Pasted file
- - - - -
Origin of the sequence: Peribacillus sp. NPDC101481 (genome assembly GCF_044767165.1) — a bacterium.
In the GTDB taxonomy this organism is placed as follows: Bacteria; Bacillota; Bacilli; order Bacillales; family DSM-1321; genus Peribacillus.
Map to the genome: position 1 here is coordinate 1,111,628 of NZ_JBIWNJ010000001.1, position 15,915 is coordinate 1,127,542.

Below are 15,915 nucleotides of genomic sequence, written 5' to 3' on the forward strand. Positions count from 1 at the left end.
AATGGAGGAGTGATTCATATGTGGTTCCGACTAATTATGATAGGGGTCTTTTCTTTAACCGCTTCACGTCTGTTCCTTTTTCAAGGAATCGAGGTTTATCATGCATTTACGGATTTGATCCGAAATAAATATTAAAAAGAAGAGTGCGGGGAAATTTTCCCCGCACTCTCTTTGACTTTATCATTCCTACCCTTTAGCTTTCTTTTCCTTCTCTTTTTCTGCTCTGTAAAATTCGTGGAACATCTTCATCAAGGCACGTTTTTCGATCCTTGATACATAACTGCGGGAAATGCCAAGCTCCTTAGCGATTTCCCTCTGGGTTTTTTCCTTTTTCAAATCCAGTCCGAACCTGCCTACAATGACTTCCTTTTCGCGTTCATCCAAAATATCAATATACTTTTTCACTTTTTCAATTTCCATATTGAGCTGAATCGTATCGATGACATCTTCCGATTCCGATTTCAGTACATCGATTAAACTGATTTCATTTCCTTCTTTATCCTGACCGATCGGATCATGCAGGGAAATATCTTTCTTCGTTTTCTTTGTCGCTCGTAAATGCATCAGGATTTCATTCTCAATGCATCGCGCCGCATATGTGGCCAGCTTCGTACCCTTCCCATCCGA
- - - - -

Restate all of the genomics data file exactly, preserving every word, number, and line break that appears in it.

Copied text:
Origin of the sequence: Peribacillus sp. NPDC101481 (genome assembly GCF_044767165.1) — a bacterium.
In the GTDB taxonomy this organism is placed as follows: Bacteria; Bacillota; Bacilli; order Bacillales; family DSM-1321; genus Peribacillus.
Map to the genome: position 1 here is coordinate 1,111,628 of NZ_JBIWNJ010000001.1, position 15,915 is coordinate 1,127,542.

Below are 15,915 nucleotides of genomic sequence, written 5' to 3' on the forward strand. Positions count from 1 at the left end.
AATGGAGGAGTGATTCATATGTGGTTCCGACTAATTATGATAGGGGTCTTTTCTTTAACCGCTTCACGTCTGTTCCTTTTTCAAGGAATCGAGGTTTATCATGCATTTACGGATTTGATCCGAAATAAATATTAAAAAGAAGAGTGCGGGGAAATTTTCCCCGCACTCTCTTTGACTTTATCATTCCTACCCTTTAGCTTTCTTTTCCTTCTCTTTTTCTGCTCTGTAAAATTCGTGGAACATCTTCATCAAGGCACGTTTTTCGATCCTTGATACATAACTGCGGGAAATGCCAAGCTCCTTAGCGATTTCCCTCTGGGTTTTTTCCTTTTTCAAATCCAGTCCGAACCTGCCTACAATGACTTCCTTTTCGCGTTCATCCAAAATATCAATATACTTTTTCACTTTTTCAATTTCCATATTGAGCTGAATCGTATCGATGACATCTTCCGATTCCGATTTCAGTACATCGATTAAACTGATTTCATTTCCTTCTTTATCCTGACCGATCGGATCATGCAGGGAAATATCTTTCTTCGTTTTCTTTGTCGCTCGTAAATGCATCAGGATTTCATTCTCAATGCATCGCGCCGCATATGTGGCCAGCTTCGTACCCTTCCCATCCGA